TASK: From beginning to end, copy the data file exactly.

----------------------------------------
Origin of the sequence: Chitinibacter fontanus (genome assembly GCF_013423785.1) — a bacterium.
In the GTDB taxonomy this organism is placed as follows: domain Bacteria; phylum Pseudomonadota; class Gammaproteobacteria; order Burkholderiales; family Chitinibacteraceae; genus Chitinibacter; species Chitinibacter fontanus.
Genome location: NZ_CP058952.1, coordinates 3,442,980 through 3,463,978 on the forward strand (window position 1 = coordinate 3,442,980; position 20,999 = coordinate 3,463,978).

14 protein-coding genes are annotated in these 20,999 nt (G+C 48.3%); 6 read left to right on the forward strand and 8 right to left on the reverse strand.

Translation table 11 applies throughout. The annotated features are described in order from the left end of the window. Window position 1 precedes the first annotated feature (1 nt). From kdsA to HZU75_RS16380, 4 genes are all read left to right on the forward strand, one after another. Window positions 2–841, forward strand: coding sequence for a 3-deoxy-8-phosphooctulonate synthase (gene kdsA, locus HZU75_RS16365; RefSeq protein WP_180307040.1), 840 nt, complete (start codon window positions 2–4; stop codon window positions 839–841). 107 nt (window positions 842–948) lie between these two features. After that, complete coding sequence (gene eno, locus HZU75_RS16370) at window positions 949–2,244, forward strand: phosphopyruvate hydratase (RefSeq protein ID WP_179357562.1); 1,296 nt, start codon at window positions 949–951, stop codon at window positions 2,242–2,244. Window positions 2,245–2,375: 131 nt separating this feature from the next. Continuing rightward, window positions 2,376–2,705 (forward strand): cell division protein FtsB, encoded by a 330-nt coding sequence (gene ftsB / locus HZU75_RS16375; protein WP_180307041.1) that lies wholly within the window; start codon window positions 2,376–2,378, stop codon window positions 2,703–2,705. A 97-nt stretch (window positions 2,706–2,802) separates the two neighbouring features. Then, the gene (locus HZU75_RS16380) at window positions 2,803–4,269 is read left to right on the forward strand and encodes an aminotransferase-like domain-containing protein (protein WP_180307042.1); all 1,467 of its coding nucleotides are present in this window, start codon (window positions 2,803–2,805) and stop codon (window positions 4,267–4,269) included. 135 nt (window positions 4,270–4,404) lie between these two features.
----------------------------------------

Origin of the sequence: Chitinibacter fontanus (genome assembly GCF_013423785.1) — a bacterium.
In the GTDB taxonomy this organism is placed as follows: domain Bacteria; phylum Pseudomonadota; class Gammaproteobacteria; order Burkholderiales; family Chitinibacteraceae; genus Chitinibacter; species Chitinibacter fontanus.
Genome location: NZ_CP058952.1, coordinates 3,442,980 through 3,463,978 on the forward strand (window position 1 = coordinate 3,442,980; position 20,999 = coordinate 3,463,978).

14 protein-coding genes are annotated in these 20,999 nt (G+C 48.3%); 6 read left to right on the forward strand and 8 right to left on the reverse strand.

Translation table 11 applies throughout. The annotated features are described in order from the left end of the window. Window position 1 precedes the first annotated feature (1 nt). From kdsA to HZU75_RS16380, 4 genes are all read left to right on the forward strand, one after another. Window positions 2–841, forward strand: coding sequence for a 3-deoxy-8-phosphooctulonate synthase (gene kdsA, locus HZU75_RS16365; RefSeq protein WP_180307040.1), 840 nt, complete (start codon window positions 2–4; stop codon window positions 839–841). 107 nt (window positions 842–948) lie between these two features. After that, complete coding sequence (gene eno, locus HZU75_RS16370) at window positions 949–2,244, forward strand: phosphopyruvate hydratase (RefSeq protein ID WP_179357562.1); 1,296 nt, start codon at window positions 949–951, stop codon at window positions 2,242–2,244. Window positions 2,245–2,375: 131 nt separating this feature from the next. Continuing rightward, window positions 2,376–2,705 (forward strand): cell division protein FtsB, encoded by a 330-nt coding sequence (gene ftsB / locus HZU75_RS16375; protein WP_180307041.1) that lies wholly within the window; start codon window positions 2,376–2,378, stop codon window positions 2,703–2,705. A 97-nt stretch (window positions 2,706–2,802) separates the two neighbouring features. Then, the gene (locus HZU75_RS16380) at window positions 2,803–4,269 is read left to right on the forward strand and encodes an aminotransferase-like domain-containing protein (protein WP_180307042.1); all 1,467 of its coding nucleotides are present in this window, start codon (window positions 2,803–2,805) and stop codon (window positions 4,267–4,269) included. 135 nt (window positions 4,270–4,404) lie between these two features.